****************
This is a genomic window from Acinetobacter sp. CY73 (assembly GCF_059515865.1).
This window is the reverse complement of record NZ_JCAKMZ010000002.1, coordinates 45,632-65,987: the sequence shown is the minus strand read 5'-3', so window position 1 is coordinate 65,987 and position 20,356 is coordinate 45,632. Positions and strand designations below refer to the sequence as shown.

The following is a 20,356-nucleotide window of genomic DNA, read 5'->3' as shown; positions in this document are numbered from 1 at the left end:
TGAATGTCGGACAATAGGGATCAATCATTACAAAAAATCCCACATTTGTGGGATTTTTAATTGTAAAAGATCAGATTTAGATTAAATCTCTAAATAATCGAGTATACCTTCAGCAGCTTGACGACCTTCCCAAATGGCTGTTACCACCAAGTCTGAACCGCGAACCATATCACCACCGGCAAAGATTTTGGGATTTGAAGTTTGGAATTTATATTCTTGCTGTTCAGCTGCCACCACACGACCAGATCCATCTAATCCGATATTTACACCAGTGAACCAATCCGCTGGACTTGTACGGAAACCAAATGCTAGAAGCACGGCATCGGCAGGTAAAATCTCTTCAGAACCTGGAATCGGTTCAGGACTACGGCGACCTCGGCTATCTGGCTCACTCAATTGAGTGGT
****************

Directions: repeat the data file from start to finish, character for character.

This is a genomic window from Acinetobacter sp. CY73 (assembly GCF_059515865.1).
This window is the reverse complement of record NZ_JCAKMZ010000002.1, coordinates 45,632-65,987: the sequence shown is the minus strand read 5'-3', so window position 1 is coordinate 65,987 and position 20,356 is coordinate 45,632. Positions and strand designations below refer to the sequence as shown.

The following is a 20,356-nucleotide window of genomic DNA, read 5'->3' as shown; positions in this document are numbered from 1 at the left end:
TGAATGTCGGACAATAGGGATCAATCATTACAAAAAATCCCACATTTGTGGGATTTTTAATTGTAAAAGATCAGATTTAGATTAAATCTCTAAATAATCGAGTATACCTTCAGCAGCTTGACGACCTTCCCAAATGGCTGTTACCACCAAGTCTGAACCGCGAACCATATCACCACCGGCAAAGATTTTGGGATTTGAAGTTTGGAATTTATATTCTTGCTGTTCAGCTGCCACCACACGACCAGATCCATCTAATCCGATATTTACACCAGTGAACCAATCCGCTGGACTTGTACGGAAACCAAATGCTAGAAGCACGGCATCGGCAGGTAAAATCTCTTCAGAACCTGGAATCGGTTCAGGACTACGGCGACCTCGGCTATCTGGCTCACTCAATTGAGTGGT